A few months ago I wrote about why I cringe when someone’s financial pain goes viral. We love seeing someone in need get their needs met, but it often means we’re witnessing that “needy” person at their lowest, most painful, most vulnerable moment. We see their gratitude, but we forget it may come at the price of their dignity and humanity as their financial inadequacies are exposed.
So now that we’re aware of what we DON’T want to do, let’s personalize it– how CAN you help someone who is struggling financially without complicating your relationship with that person? How can you help them and still honor their dignity? I’ve got some Dos and Don’ts for you.
Give anonymously. I addressed this in my previous piece, but anonymous giving is the simplest way to help a friend in need without making things awkward. Send them an encouraging card with cash or a gift card in it. Slip a note in her purse, into her car, or leave groceries on her front porch. With online grocery ordering and delivery, this can be a really simple, practical way to be sure your friend isn’t going without, without causing tension in your friendship. You can also organize others to give anonymously– churches are uniquely suited to this task. If you coordinate with several families, your friend doesn’t know who gave what. That means she doesn’t need to struggle with feeling like she’s indebted to certain people.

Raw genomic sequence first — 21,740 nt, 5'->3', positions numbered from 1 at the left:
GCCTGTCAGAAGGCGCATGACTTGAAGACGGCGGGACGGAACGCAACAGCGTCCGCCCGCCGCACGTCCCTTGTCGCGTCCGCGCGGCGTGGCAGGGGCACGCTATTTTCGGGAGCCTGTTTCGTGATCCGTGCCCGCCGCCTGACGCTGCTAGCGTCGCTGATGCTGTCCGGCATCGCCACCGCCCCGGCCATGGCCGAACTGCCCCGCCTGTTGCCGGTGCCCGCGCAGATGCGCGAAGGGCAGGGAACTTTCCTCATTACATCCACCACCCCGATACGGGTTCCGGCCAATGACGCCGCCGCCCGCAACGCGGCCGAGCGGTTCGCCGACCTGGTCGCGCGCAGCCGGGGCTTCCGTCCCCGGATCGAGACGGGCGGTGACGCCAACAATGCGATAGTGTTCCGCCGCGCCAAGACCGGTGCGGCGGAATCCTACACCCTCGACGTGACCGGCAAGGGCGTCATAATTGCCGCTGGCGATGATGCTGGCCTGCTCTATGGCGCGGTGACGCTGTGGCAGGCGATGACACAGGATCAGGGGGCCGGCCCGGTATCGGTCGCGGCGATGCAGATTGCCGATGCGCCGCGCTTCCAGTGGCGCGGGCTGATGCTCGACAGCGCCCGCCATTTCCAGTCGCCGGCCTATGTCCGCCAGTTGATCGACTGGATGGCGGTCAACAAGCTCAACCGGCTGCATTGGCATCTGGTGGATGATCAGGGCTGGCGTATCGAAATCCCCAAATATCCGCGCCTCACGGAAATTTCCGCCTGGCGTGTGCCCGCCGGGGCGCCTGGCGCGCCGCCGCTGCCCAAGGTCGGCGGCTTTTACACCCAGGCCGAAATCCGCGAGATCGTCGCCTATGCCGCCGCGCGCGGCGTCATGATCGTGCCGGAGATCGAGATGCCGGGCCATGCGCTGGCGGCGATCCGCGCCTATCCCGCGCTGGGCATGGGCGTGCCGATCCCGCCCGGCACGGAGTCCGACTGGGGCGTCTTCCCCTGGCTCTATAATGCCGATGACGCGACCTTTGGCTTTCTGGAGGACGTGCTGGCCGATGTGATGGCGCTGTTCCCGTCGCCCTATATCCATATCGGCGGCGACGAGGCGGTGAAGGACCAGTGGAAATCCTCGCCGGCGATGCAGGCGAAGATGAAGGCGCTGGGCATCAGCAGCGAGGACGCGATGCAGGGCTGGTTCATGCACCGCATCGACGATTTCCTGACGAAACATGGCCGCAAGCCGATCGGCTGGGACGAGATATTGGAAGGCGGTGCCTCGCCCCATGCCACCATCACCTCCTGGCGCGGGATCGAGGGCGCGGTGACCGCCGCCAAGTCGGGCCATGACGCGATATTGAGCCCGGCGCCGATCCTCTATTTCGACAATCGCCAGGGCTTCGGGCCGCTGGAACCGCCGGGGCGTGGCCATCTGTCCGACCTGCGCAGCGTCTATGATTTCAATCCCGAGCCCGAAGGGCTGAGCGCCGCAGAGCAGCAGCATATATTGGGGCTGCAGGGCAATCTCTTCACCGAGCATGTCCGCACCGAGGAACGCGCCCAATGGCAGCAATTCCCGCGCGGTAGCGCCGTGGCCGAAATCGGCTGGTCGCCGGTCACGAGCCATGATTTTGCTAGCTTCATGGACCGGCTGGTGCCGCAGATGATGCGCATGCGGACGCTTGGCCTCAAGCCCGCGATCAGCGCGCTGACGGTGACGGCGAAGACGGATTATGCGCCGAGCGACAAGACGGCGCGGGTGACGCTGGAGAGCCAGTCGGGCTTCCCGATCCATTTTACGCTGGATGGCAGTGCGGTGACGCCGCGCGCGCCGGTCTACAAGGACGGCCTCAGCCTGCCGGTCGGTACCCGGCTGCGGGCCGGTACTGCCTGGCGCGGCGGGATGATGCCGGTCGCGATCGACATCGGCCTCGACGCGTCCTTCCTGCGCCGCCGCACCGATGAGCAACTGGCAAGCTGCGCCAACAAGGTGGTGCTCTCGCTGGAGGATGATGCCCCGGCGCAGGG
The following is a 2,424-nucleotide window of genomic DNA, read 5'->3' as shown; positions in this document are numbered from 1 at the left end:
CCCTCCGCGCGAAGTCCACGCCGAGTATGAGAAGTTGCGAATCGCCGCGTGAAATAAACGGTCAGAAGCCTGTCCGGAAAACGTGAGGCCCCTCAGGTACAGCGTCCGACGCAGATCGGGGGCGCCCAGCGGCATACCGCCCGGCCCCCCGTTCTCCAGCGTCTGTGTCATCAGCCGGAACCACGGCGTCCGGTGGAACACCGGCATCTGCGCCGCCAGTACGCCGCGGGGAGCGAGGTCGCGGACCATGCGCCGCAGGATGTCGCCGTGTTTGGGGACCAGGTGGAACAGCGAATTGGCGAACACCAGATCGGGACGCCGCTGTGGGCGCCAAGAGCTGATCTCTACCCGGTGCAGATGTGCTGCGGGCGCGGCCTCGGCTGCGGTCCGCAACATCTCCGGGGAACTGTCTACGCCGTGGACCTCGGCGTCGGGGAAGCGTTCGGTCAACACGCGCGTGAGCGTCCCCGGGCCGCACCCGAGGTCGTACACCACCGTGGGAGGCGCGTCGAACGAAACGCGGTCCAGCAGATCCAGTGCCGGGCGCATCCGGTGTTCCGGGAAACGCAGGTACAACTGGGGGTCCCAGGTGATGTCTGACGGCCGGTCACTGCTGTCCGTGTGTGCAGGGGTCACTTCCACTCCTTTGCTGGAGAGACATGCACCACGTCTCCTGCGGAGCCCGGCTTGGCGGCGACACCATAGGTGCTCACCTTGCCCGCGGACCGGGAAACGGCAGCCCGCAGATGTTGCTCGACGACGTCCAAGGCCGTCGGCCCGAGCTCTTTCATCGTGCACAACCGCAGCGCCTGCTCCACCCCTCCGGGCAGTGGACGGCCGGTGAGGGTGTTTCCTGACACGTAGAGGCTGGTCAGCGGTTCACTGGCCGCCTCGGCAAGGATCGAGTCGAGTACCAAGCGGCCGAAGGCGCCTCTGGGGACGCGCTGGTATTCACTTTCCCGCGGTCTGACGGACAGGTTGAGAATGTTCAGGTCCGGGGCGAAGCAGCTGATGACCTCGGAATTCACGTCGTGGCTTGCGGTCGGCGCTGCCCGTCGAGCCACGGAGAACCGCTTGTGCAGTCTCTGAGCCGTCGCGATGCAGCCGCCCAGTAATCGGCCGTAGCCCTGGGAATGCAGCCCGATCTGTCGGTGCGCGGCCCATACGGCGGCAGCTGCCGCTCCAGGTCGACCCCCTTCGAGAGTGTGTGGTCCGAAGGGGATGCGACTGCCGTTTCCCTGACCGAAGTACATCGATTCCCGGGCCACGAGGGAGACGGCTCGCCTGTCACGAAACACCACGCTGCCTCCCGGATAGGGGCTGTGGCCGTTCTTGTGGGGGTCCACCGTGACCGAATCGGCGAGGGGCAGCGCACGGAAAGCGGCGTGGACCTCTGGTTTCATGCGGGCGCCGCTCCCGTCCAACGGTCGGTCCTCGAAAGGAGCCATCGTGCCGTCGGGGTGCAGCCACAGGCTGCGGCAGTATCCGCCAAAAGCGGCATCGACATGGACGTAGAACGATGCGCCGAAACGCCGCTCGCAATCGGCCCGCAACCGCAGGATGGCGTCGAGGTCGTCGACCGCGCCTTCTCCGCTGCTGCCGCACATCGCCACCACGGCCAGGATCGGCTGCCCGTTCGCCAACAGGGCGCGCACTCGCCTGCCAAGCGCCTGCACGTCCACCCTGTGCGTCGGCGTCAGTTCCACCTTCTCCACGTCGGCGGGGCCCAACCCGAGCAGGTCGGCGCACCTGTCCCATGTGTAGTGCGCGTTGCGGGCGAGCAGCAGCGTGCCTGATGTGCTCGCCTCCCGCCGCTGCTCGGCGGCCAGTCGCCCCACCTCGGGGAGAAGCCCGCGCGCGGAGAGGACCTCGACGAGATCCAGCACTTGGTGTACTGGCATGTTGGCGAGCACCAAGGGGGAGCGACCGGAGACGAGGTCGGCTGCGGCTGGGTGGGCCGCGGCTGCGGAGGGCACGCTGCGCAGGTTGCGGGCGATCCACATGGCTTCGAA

Be clear about financial expectations when you’re going out. I have friends who like to have fun and I like to have fun with them, but I can’t always afford the same kind of fun they can. If you know your friend is struggling financially, but you want to include her in your fun, just make it clear to her what your expectations are. You may not realize the reason she’s turning down your dinner invitations isn’t because she doesn’t want to spend time with you, but because she can’t afford dinner out. You’ve got to decide if you want to scale things back so she can be involved, or if you want to make sure she knows she’s covered. Being low-key about this is an important component to not making things weird. It’s great if you can say, “Hey, I’d love to get together for a movie this weekend. My treat!” That way there’s no ambiguity.
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